Users can also protect their iPhones, iPads and Android devices. However, as with Linux, mobile users will need first to install the OpenVPN client and configure it to use Buffered VPN:
The OpenVPN client isn’t bad, but for what users are paying for the service, it seems like Buffered VPN should have its own apps. Also, the OpenVPN client setup is more complicated than using a native app. If you’re looking for a simple download-and-go solution, you might want to consider another service.
Instead of setting up all of your devices, you can configure Buffered VPN to work with a router instead. Doing so extends VPN protection to your entire home network and any devices connected to it.
This includes game consoles and streaming video boxes:
|Playstation 4||Xbox One||Amazon Fire TV||Android TV|
|Roku||Chromecast||Apple TV||Nvidia Shield|
|Boxee||GEM Box||Chromebook||Nintendo Wii|
To setup a router to work with Buffered VPN, you’ll need to be running either DD-WRT, Tomato or pfSense. Firmware on it. Once again, you’re looking at some technical work here:
If you’d rather not trouble yourself, just purchase a pre-configured router through one of Buffered VPN’s support partners:
Overall, the range of devices supported is good, but Buffered VPN could make life a little easier for mobile users, by providing native apps. That’s my big complaint, especially given that so many other VPN services nail mobile app design.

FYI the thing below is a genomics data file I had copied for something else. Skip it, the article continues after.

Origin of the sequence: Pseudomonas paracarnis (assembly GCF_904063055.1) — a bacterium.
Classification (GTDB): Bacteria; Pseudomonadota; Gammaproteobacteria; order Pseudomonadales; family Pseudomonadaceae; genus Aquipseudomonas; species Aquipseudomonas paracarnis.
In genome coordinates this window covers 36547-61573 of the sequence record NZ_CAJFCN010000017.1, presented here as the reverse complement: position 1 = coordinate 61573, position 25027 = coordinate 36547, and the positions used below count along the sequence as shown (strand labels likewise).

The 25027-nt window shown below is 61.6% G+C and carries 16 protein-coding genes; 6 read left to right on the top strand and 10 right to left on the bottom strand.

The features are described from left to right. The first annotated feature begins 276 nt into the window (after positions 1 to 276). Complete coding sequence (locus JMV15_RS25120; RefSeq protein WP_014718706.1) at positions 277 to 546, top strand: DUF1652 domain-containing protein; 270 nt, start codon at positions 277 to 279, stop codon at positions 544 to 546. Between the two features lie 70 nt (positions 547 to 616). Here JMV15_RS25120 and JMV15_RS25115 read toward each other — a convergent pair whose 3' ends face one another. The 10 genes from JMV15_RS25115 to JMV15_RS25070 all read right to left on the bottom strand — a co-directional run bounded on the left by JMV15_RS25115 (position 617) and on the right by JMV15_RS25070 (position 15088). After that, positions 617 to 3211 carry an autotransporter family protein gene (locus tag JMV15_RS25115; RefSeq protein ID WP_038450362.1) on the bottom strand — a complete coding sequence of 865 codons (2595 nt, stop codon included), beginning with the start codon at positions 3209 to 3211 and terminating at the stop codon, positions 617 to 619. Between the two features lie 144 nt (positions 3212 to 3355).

Buffered VPN currently lets you tunnel through servers located in 37 countries around the globe. That’s less than its two most similarly priced competitors – ExpressVPN and VyprVPN. Noticeable exclusions include no servers in Hong Kong or the Middle East (outside of Israel).
However, I was more disappointed by the fact that Buffered VPN doesn’t let you select and connect to specific cities in each host country. When you connect, the only option given is to pick a country, not a city – except for the U.S. connection, which lets you select between “East Coast” and “West Coast.”
|Denmark||Israel||New Zealand||South Africa|
Most VPNs operate multiple servers in a given country, and either let you select which server you connect to or change the server connection when you disconnect and reconnect. Buffered VPN doesn’t let you self-select servers. It’s also unclear from their website how many total servers they operate.
I did check with their customer support team to ensure that they do indeed run multiple servers in most countries, but they didn’t respond with accurate numbers.
Routing Internet traffic through a VPN tunnel is always going to slow things down somewhat. That’s because data packets have to travel further – sometimes all the way around the world – and the addition of encryption further slows things down.
Not all VPN services are created equal, though. To gauge how Buffered VPN compares to the competition, I performed some basic speed tests from my home Wi-Fi network just outside of Boston, Massachusetts.
Even by VPN standards, these were some pretty big slowdowns. Because Buffered VPN doesn’t let you select specific cities to connect to, it was a little hard to compare it directly to other services.
However, here’s a look at download speeds from three other popular VPN picks:
Both ExpressVPN and VyprVPN are much faster than Buffered VPN, while IPVanish is comparable. Of course, different users will get different speed results, based on where they are and how fast their Internet connection is.